In order to connect your GoDaddy listings, users need to link their product catalog via Google’s Merchant Center, which will sync their listings between the two surfaces. That will then enable them to build their Google campaigns, and optimize their listings for the various Google surfaces.

You can read more about the update here.



UK teen died after ‘negative effects of online content’: coroner



Molly Russell was exposed to online material 'that may have influenced her in a negative way'

Molly Russell was exposed to online material ‘that may have influenced her in a negative way’ – Copyright POOL/AFP/File Philip FONG

A 14-year-old British girl died from an act of self harm while suffering from the “negative effects of online content”, a coroner said Friday in a case that shone a spotlight on social media companies.

Molly Russell was “exposed to material that may have influenced her in a negative way and, in addition, what had started as a depression had become a more serious depressive illness,” Andrew Walker ruled at North London Coroner’s Court.

The teenager “died from an act of self-harm while suffering depression”, he said, but added it would not be “safe” to conclude it was suicide.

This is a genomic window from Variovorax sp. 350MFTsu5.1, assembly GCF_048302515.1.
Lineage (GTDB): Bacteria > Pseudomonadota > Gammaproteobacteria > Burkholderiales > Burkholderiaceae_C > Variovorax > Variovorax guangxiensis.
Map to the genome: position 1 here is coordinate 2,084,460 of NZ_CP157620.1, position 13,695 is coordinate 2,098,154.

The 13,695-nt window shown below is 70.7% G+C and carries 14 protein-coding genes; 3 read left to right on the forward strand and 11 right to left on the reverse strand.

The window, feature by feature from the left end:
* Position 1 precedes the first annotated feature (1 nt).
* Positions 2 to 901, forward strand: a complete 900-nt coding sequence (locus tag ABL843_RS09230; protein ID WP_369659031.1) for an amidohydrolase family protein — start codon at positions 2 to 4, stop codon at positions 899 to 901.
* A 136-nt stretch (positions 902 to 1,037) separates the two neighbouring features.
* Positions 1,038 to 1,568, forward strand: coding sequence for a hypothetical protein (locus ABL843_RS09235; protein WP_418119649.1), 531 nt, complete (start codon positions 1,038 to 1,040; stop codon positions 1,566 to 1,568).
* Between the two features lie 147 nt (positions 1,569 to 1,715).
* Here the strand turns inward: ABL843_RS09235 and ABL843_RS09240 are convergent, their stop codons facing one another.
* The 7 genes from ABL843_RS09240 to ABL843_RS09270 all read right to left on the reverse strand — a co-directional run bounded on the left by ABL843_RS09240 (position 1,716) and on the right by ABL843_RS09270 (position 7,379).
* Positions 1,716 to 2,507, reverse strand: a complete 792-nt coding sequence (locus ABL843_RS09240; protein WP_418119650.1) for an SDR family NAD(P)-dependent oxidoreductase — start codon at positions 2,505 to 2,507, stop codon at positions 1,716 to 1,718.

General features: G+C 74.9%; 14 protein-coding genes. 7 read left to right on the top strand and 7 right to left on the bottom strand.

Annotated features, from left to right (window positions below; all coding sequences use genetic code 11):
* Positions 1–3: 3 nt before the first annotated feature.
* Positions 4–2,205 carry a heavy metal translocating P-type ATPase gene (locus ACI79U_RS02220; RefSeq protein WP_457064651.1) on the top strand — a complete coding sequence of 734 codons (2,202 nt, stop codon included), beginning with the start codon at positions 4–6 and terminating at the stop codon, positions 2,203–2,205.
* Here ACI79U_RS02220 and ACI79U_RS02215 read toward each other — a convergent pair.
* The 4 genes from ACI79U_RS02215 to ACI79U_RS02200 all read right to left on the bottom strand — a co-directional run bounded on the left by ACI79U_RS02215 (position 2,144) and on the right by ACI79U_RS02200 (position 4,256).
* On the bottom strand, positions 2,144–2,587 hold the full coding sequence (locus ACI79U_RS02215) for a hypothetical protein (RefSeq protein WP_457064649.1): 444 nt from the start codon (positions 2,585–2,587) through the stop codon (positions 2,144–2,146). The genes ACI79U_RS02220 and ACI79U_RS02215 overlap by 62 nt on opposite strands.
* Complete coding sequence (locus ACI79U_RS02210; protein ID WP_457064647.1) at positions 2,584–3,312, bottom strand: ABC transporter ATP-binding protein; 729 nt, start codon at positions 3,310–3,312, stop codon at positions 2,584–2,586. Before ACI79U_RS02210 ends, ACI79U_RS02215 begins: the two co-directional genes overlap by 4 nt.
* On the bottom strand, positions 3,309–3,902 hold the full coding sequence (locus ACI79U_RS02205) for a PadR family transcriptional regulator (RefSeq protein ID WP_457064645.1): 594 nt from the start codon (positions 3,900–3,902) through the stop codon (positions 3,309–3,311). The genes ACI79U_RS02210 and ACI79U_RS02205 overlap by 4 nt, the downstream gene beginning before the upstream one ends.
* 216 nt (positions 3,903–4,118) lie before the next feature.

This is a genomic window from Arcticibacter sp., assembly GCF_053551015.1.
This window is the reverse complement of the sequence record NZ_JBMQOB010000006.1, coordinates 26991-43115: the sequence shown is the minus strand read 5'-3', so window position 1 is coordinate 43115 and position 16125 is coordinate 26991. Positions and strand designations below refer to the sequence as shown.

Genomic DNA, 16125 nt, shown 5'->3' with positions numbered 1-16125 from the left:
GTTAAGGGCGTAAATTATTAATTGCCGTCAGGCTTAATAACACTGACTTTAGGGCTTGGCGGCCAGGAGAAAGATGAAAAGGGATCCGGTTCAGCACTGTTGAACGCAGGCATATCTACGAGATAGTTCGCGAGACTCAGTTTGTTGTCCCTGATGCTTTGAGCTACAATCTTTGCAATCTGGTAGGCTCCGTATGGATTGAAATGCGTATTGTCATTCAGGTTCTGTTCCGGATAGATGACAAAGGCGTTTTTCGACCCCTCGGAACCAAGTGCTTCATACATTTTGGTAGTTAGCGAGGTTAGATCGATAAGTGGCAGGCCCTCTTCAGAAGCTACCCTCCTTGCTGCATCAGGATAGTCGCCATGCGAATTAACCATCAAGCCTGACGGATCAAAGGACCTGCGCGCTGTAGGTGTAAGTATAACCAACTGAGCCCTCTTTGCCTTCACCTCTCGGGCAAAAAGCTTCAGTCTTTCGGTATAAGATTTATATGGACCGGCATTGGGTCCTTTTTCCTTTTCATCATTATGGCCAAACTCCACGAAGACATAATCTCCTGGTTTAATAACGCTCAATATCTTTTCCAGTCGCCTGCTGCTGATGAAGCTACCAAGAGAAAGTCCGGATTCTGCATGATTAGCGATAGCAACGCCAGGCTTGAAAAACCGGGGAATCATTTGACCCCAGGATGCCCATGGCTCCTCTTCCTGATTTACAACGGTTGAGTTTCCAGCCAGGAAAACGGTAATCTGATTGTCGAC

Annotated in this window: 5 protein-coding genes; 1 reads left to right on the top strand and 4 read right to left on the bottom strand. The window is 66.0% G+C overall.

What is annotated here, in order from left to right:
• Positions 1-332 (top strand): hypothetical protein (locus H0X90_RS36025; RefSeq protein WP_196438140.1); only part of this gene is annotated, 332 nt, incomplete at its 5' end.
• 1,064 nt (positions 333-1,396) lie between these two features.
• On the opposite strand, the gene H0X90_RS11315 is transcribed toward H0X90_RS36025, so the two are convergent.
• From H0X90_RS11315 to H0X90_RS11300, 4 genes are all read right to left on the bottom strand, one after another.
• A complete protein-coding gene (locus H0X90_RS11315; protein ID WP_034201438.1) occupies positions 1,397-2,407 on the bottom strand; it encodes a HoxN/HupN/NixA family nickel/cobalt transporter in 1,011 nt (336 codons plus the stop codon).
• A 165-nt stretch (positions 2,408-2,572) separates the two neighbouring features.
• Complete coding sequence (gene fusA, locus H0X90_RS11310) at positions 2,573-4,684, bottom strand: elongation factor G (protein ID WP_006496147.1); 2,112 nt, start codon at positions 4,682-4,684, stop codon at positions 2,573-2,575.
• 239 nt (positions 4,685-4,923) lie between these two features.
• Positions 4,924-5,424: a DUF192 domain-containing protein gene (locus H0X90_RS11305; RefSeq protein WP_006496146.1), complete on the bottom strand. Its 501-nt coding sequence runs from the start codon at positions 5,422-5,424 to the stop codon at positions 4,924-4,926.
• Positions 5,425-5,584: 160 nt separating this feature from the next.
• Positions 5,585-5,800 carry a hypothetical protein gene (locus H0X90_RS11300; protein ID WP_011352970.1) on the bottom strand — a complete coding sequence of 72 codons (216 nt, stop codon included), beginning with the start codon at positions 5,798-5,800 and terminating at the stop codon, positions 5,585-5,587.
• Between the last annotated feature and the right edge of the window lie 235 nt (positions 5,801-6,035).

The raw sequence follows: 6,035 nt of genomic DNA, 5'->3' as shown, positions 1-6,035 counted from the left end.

Some of the content she viewed was “particularly graphic” and “normalised her condition,” said Walker.

Russell, from Harrow in northwest London, died in November 2017, leading her family to set up a campaign highlighting the dangers of social media.

“There are too many others similarly affected right now,” her father Ian Russell said after the ruling.


“At this point, I just want to say however dark it seems, there is always hope.

“I hope that this will be an important step in bringing about much needed change,” he added.

The week-long hearing became heated when the family’s lawyer, Oliver Sanders, took an Instagram executive to task.

A visibly angry Sanders asked Elizabeth Lagone, the head of health and wellbeing at Meta, Instagram’s parent company, why the platform allowed children to use it when it was “allowing people to put potentially harmful content on it”.

“You are not a parent, you are just a business in America. You have no right to do that. The children who are opening these accounts don’t have the capacity to consent to this,” he said.

Lagone apologised after being shown footage, viewed by Russell, that “violated our policies”.

Of the 16,300 posts Russell saved, shared or liked on Instagram in the six-month period before her death, 2,100 related to depression, self-harm or suicide, the inquest heard.

Children’s charity NSPCC said the ruling “must be a turning point”.


“Tech companies must be held accountable when they don’t make children’s safety a priority,” tweeted the charity.

“This must be a turning point,” it added, stressing that any delay to a government bill dealing with online safety “would be inconceivable to parents”.